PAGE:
A professor writes in:
We hear a lot of complaints about how the APA and about how journals are run from folks who don’t volunteer for the APA or serve (and have never served) in leadership positions at journals (e.g. as those responsible for finding referees and ensuring to the best of their limited abilities that referees are doing their jobs). Suggestions for improving APA and journal practices and services, when they accompany the complaints, are often demands that those that already volunteer their time at a sacrifice to their own research and careers volunteer even more of their time. As someone who has had leadership roles both in the APA and at a journal, I can attest that this is not possible, in addition to being unjust to demand.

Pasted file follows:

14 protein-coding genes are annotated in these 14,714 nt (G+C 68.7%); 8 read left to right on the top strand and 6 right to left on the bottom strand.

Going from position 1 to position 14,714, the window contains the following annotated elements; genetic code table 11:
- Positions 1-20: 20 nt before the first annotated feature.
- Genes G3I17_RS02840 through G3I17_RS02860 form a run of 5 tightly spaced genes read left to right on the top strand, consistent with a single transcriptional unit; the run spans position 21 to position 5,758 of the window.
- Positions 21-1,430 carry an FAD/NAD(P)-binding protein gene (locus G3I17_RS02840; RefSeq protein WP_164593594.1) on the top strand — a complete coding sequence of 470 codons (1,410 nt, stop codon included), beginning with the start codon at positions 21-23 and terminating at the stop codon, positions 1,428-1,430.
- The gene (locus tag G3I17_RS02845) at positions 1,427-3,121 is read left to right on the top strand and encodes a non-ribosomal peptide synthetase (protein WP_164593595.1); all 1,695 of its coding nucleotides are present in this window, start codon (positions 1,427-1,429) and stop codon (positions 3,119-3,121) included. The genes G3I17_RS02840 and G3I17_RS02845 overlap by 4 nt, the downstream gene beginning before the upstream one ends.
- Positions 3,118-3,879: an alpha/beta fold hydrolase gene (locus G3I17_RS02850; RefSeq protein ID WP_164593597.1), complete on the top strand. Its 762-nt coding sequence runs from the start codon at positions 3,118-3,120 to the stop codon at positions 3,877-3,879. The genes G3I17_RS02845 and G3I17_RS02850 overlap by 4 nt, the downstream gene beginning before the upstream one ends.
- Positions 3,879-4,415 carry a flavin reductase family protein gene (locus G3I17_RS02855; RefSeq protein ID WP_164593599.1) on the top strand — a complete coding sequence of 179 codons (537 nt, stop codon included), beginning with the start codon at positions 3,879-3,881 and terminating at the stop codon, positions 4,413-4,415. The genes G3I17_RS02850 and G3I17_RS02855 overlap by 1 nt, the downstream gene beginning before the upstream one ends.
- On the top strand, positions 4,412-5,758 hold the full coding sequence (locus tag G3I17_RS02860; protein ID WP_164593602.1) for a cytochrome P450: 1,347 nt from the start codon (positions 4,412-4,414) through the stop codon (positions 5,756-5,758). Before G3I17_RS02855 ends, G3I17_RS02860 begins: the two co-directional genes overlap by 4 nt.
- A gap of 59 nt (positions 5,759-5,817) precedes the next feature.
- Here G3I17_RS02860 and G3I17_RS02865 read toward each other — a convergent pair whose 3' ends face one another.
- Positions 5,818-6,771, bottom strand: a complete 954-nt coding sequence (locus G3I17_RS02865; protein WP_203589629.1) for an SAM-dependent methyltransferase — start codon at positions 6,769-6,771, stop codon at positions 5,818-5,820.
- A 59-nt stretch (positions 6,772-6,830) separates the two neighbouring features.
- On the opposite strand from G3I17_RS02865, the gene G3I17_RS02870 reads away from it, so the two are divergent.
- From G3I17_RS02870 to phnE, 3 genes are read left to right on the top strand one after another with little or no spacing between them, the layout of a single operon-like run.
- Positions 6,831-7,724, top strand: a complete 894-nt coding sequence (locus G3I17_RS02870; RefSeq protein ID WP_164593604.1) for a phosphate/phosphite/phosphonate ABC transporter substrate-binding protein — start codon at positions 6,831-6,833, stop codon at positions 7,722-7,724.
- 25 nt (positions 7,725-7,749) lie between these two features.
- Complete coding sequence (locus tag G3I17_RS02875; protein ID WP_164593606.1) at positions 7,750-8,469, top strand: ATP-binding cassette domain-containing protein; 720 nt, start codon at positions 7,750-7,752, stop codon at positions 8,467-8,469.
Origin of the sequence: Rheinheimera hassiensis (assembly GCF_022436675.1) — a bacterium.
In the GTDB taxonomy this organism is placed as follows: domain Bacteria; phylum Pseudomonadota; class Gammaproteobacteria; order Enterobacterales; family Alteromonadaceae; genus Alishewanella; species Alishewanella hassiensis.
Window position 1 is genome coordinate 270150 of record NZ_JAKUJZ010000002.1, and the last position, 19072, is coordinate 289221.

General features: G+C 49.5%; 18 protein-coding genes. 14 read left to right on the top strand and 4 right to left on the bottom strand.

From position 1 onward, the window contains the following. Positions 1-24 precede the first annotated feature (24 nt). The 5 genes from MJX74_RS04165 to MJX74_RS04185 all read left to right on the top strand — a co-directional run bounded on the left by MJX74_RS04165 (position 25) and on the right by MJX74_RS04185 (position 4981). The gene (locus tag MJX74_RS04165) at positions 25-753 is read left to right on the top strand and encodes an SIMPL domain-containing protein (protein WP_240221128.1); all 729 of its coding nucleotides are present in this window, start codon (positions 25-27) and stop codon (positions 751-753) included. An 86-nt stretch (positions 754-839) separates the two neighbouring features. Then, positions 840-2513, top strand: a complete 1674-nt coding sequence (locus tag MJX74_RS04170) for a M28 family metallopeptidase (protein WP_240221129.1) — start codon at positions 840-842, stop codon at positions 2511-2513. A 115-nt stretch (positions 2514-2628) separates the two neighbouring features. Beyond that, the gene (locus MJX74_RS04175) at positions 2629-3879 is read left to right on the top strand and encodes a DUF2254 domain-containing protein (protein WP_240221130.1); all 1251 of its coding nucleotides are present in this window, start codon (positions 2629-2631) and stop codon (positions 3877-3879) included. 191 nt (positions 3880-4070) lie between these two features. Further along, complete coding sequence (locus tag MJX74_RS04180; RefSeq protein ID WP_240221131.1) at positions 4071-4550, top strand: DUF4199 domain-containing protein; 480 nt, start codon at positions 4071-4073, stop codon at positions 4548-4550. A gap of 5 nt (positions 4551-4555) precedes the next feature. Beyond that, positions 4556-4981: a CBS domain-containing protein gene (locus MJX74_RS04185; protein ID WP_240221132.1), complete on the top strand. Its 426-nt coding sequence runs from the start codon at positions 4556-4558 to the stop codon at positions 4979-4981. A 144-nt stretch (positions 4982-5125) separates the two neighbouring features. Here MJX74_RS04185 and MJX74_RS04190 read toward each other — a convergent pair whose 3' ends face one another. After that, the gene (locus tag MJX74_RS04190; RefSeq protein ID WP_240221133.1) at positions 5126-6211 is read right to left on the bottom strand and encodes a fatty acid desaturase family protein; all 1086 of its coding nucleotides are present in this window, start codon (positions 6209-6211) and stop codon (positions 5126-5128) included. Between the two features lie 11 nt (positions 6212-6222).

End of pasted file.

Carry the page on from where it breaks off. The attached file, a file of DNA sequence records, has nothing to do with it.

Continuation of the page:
(1) What can we do, generally, to improve the institutions that serve the profession?
(2) If good answers to (1) require more people volunteering their time, how do we get people to do that?
It would also be useful to discuss something I’ve long wanted to raise on Daily Nous, namely:
(3) To what extent is it appropriate for the profession, or academia more generally, to rely on people willingly taking on extra work without pay?
I’m sure there are other relevant questions worth asking. Feel free to raise them, and attempt to answer them, in the comments.
(For a related discussion on credit for refereeing articles, see this earlier post.)